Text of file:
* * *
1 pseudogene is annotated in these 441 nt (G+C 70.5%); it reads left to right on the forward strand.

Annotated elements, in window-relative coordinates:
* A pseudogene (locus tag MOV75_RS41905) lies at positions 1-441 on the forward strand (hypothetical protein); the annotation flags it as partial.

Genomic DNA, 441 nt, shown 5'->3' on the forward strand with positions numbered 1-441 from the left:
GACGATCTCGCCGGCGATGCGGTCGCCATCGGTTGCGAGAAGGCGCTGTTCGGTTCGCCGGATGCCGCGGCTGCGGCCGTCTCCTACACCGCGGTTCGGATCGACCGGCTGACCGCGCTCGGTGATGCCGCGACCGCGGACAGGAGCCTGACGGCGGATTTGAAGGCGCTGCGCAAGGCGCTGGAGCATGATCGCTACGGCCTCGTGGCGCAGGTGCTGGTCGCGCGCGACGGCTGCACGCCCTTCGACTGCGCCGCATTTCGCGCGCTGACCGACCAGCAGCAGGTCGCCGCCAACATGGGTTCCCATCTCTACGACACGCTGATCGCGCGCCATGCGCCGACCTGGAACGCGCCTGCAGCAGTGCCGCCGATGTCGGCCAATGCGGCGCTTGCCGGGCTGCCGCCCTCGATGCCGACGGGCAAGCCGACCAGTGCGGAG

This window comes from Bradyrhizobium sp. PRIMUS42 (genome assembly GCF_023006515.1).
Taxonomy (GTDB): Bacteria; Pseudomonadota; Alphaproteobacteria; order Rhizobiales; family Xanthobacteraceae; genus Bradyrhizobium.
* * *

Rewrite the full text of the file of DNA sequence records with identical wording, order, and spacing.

1 pseudogene is annotated in these 441 nt (G+C 70.5%); it reads left to right on the forward strand.

Annotated elements, in window-relative coordinates:
* A pseudogene (locus tag MOV75_RS41905) lies at positions 1-441 on the forward strand (hypothetical protein); the annotation flags it as partial.

Genomic DNA, 441 nt, shown 5'->3' on the forward strand with positions numbered 1-441 from the left:
GACGATCTCGCCGGCGATGCGGTCGCCATCGGTTGCGAGAAGGCGCTGTTCGGTTCGCCGGATGCCGCGGCTGCGGCCGTCTCCTACACCGCGGTTCGGATCGACCGGCTGACCGCGCTCGGTGATGCCGCGACCGCGGACAGGAGCCTGACGGCGGATTTGAAGGCGCTGCGCAAGGCGCTGGAGCATGATCGCTACGGCCTCGTGGCGCAGGTGCTGGTCGCGCGCGACGGCTGCACGCCCTTCGACTGCGCCGCATTTCGCGCGCTGACCGACCAGCAGCAGGTCGCCGCCAACATGGGTTCCCATCTCTACGACACGCTGATCGCGCGCCATGCGCCGACCTGGAACGCGCCTGCAGCAGTGCCGCCGATGTCGGCCAATGCGGCGCTTGCCGGGCTGCCGCCCTCGATGCCGACGGGCAAGCCGACCAGTGCGGAG

This window comes from Bradyrhizobium sp. PRIMUS42 (genome assembly GCF_023006515.1).
Taxonomy (GTDB): Bacteria; Pseudomonadota; Alphaproteobacteria; order Rhizobiales; family Xanthobacteraceae; genus Bradyrhizobium.